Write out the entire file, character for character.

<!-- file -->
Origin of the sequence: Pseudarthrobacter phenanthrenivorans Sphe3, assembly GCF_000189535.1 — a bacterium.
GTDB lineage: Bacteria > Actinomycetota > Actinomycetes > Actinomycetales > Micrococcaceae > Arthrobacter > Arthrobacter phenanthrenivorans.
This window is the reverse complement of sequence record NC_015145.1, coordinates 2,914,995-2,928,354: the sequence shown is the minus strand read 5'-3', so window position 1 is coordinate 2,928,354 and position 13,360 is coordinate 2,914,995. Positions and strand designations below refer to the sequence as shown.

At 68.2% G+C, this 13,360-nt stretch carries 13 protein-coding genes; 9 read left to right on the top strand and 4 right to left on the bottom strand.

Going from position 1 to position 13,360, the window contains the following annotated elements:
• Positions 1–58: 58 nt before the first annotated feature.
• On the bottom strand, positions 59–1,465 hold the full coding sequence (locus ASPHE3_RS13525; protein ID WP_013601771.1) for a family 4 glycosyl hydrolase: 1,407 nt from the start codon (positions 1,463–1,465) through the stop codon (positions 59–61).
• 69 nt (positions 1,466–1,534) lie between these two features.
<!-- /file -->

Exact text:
Origin of the sequence: Pseudarthrobacter phenanthrenivorans Sphe3, assembly GCF_000189535.1 — a bacterium.
GTDB lineage: Bacteria > Actinomycetota > Actinomycetes > Actinomycetales > Micrococcaceae > Arthrobacter > Arthrobacter phenanthrenivorans.
This window is the reverse complement of sequence record NC_015145.1, coordinates 2,914,995-2,928,354: the sequence shown is the minus strand read 5'-3', so window position 1 is coordinate 2,928,354 and position 13,360 is coordinate 2,914,995. Positions and strand designations below refer to the sequence as shown.

At 68.2% G+C, this 13,360-nt stretch carries 13 protein-coding genes; 9 read left to right on the top strand and 4 right to left on the bottom strand.

Going from position 1 to position 13,360, the window contains the following annotated elements:
• Positions 1–58: 58 nt before the first annotated feature.
• On the bottom strand, positions 59–1,465 hold the full coding sequence (locus ASPHE3_RS13525; protein ID WP_013601771.1) for a family 4 glycosyl hydrolase: 1,407 nt from the start codon (positions 1,463–1,465) through the stop codon (positions 59–61).
• 69 nt (positions 1,466–1,534) lie between these two features.